Towards the end of the novel, the main character had a realization concerning the fact that human beings are the cause of their own sufferings and misfortunes. To add, they also cause misfortunes and harm to other beings such as plants and animals.
At the end, Robert died while trying to protect a group of horse in a stable. They died from fire. Unfortunately Robert's life and the life of the horses that he protects both died because of his fellow human's cruelty.
The novel shows the close connection as displayed by Robert with other animals. Somehow, it could be reflected that the author is trying to show the similarity between the animals and their human counterparts along with the differences between them.
The novel contradicts the common notion regarding animal behavior, while animals are often seen as wild and ferocious, the novel tries to bring out the kind character or the good character of animals. Upon reading the novel, one could depict that what bad attributes man gives to animals are actually the same attributes that man possess.
As far as being human is concern, there are several instances where one would find himself hating to be dominated by other people, what more by other animals. Humans are proud about their capacity to reason and to dictate their surroundings. The earth is now dominated with several manmade objects that are mostly unnatural.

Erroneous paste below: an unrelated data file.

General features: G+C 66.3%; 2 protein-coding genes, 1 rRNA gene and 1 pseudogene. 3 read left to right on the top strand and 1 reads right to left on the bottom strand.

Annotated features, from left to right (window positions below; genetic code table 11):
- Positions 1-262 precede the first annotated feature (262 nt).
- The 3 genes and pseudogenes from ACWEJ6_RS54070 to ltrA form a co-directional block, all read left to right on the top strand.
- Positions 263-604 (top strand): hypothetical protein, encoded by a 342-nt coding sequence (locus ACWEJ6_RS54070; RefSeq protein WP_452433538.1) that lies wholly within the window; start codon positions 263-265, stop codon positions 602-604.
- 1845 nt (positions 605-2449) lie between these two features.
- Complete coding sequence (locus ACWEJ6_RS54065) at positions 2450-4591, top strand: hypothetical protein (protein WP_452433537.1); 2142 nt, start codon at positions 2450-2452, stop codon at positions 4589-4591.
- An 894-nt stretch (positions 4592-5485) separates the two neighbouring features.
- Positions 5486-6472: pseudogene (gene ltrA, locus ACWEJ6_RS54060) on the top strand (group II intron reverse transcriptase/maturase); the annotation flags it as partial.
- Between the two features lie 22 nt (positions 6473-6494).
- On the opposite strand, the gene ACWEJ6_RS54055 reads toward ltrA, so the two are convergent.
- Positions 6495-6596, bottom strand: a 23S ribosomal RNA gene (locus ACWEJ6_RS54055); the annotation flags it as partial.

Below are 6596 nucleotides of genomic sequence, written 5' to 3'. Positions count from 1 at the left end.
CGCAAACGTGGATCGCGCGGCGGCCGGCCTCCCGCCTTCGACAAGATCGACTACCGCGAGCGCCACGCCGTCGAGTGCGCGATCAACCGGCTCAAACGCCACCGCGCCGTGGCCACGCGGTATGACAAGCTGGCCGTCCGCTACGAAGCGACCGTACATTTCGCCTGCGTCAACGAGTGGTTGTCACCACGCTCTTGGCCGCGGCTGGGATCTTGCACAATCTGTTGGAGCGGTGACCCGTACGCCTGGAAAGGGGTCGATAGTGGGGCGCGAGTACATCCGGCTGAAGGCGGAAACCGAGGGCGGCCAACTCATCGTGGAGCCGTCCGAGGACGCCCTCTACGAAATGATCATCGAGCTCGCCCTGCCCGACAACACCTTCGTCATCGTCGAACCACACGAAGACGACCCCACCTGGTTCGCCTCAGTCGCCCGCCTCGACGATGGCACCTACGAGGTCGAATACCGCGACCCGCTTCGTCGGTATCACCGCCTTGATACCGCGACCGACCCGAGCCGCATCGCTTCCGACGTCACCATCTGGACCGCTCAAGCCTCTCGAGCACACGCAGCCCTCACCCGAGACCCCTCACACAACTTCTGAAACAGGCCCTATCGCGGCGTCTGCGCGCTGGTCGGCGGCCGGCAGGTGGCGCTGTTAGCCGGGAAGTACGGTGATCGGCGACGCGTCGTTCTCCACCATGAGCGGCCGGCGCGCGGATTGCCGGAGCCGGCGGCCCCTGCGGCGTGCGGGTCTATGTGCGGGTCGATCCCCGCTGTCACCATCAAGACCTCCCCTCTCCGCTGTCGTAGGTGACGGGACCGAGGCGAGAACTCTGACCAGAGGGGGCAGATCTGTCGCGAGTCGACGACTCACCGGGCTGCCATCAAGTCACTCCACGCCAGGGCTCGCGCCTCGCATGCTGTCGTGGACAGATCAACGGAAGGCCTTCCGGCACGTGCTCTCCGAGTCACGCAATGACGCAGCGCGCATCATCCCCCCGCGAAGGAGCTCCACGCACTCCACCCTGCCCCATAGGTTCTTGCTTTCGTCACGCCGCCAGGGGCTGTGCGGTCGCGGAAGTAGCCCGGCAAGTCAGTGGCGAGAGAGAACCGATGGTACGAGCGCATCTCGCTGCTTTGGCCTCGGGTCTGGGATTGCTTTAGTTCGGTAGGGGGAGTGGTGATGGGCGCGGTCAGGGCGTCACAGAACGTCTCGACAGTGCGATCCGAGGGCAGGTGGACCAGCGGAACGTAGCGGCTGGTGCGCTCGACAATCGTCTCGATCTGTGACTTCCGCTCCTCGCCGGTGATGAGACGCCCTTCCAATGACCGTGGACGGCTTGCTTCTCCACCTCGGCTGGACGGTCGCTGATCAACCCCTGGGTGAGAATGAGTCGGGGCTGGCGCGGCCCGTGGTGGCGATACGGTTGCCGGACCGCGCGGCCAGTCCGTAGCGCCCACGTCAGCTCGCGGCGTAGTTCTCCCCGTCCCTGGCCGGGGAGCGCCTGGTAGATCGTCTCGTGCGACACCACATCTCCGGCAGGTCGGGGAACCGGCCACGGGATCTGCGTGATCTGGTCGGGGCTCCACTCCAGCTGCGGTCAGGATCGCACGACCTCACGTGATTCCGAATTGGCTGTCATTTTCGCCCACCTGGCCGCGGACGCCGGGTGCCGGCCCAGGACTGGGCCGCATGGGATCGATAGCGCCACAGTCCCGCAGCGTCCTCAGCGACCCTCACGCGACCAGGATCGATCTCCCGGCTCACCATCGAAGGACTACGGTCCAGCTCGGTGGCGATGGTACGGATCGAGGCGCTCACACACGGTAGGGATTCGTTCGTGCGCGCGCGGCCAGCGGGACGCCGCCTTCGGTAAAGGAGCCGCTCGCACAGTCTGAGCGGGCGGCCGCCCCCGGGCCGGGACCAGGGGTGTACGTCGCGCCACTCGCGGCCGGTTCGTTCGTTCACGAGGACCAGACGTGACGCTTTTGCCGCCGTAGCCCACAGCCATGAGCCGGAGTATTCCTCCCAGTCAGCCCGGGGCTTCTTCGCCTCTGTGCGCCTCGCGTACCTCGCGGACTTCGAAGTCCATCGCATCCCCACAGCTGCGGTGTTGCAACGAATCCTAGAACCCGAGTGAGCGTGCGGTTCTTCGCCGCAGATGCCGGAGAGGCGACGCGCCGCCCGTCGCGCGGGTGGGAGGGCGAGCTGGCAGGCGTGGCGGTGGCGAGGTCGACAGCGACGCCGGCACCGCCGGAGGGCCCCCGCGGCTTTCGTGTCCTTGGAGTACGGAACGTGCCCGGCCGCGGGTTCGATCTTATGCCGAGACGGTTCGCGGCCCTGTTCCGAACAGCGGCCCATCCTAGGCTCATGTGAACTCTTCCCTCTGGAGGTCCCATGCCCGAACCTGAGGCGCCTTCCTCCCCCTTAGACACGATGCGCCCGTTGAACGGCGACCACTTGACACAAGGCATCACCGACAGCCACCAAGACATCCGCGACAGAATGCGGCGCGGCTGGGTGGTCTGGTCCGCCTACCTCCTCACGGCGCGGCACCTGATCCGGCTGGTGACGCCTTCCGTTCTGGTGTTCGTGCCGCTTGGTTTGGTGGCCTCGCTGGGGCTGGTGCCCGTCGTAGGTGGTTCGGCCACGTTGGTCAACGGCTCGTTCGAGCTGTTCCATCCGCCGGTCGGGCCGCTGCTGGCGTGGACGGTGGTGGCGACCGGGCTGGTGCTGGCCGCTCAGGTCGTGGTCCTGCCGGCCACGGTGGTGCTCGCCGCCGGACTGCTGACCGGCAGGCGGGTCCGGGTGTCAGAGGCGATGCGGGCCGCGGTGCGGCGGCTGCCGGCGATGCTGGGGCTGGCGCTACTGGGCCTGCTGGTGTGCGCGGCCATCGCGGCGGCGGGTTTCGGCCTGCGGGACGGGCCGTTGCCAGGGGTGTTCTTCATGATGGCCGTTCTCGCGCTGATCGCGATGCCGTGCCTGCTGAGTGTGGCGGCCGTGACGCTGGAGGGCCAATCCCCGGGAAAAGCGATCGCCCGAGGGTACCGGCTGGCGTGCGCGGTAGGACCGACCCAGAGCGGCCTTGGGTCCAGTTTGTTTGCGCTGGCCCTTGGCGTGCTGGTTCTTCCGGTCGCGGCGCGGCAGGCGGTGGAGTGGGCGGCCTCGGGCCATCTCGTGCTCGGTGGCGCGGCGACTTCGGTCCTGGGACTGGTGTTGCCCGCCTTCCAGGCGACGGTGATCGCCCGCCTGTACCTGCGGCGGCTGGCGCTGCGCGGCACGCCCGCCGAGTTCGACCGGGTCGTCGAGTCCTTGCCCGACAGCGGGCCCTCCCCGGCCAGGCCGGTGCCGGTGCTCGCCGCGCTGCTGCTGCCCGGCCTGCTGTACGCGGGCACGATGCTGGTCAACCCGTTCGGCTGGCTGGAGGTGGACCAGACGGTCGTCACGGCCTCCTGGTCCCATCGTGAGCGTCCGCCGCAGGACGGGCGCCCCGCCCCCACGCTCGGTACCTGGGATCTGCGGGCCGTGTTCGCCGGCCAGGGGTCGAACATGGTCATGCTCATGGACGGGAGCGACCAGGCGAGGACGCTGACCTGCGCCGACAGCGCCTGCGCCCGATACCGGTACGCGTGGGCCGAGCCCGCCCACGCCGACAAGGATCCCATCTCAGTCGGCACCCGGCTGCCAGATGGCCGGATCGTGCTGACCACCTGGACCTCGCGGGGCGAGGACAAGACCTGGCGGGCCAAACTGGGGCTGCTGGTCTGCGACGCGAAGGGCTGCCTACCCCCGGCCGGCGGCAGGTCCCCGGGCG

In the story The Wars, Findley have been successful in demonstrating how humans sought to conquer every place they foot on. In the process wherein Robert
Shakespeare and Timothy Findley used animal imagery in their novels in order to intensify the similarities and differences that humans share with animals. Humans are not as dissimilar with animals as often believed or displayed. The two novels both show the characters of animals that are mostly humanlike or by featuring characteristics that are somehow connected to animals.